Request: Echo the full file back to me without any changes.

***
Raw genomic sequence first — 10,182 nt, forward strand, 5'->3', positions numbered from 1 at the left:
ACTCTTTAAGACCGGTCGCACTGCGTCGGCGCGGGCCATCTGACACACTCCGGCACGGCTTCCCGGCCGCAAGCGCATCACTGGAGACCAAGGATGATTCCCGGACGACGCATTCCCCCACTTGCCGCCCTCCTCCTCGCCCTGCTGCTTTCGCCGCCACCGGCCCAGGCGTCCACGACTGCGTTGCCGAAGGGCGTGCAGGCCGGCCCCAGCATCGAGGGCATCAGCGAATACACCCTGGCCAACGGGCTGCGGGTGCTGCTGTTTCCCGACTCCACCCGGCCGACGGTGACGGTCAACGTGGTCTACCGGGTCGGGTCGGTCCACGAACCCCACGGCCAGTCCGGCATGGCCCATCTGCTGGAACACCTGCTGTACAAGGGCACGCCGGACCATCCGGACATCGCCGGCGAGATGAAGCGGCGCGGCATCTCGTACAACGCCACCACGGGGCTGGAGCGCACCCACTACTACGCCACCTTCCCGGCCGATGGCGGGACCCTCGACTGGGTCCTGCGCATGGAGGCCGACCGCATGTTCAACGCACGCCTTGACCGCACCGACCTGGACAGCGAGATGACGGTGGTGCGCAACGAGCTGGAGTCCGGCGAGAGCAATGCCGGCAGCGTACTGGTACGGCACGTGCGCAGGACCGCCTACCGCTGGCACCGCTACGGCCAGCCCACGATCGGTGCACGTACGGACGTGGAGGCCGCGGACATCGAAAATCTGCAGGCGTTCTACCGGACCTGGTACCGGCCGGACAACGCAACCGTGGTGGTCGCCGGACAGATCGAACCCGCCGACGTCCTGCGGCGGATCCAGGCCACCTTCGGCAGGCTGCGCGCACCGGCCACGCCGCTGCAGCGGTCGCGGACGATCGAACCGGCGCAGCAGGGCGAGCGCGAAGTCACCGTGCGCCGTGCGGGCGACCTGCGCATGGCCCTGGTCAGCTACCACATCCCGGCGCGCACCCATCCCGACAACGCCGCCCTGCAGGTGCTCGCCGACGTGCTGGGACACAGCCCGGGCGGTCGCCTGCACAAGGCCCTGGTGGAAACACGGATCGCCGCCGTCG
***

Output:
Raw genomic sequence first — 10,182 nt, forward strand, 5'->3', positions numbered from 1 at the left:
ACTCTTTAAGACCGGTCGCACTGCGTCGGCGCGGGCCATCTGACACACTCCGGCACGGCTTCCCGGCCGCAAGCGCATCACTGGAGACCAAGGATGATTCCCGGACGACGCATTCCCCCACTTGCCGCCCTCCTCCTCGCCCTGCTGCTTTCGCCGCCACCGGCCCAGGCGTCCACGACTGCGTTGCCGAAGGGCGTGCAGGCCGGCCCCAGCATCGAGGGCATCAGCGAATACACCCTGGCCAACGGGCTGCGGGTGCTGCTGTTTCCCGACTCCACCCGGCCGACGGTGACGGTCAACGTGGTCTACCGGGTCGGGTCGGTCCACGAACCCCACGGCCAGTCCGGCATGGCCCATCTGCTGGAACACCTGCTGTACAAGGGCACGCCGGACCATCCGGACATCGCCGGCGAGATGAAGCGGCGCGGCATCTCGTACAACGCCACCACGGGGCTGGAGCGCACCCACTACTACGCCACCTTCCCGGCCGATGGCGGGACCCTCGACTGGGTCCTGCGCATGGAGGCCGACCGCATGTTCAACGCACGCCTTGACCGCACCGACCTGGACAGCGAGATGACGGTGGTGCGCAACGAGCTGGAGTCCGGCGAGAGCAATGCCGGCAGCGTACTGGTACGGCACGTGCGCAGGACCGCCTACCGCTGGCACCGCTACGGCCAGCCCACGATCGGTGCACGTACGGACGTGGAGGCCGCGGACATCGAAAATCTGCAGGCGTTCTACCGGACCTGGTACCGGCCGGACAACGCAACCGTGGTGGTCGCCGGACAGATCGAACCCGCCGACGTCCTGCGGCGGATCCAGGCCACCTTCGGCAGGCTGCGCGCACCGGCCACGCCGCTGCAGCGGTCGCGGACGATCGAACCGGCGCAGCAGGGCGAGCGCGAAGTCACCGTGCGCCGTGCGGGCGACCTGCGCATGGCCCTGGTCAGCTACCACATCCCGGCGCGCACCCATCCCGACAACGCCGCCCTGCAGGTGCTCGCCGACGTGCTGGGACACAGCCCGGGCGGTCGCCTGCACAAGGCCCTGGTGGAAACACGGATCGCCGCCGTCG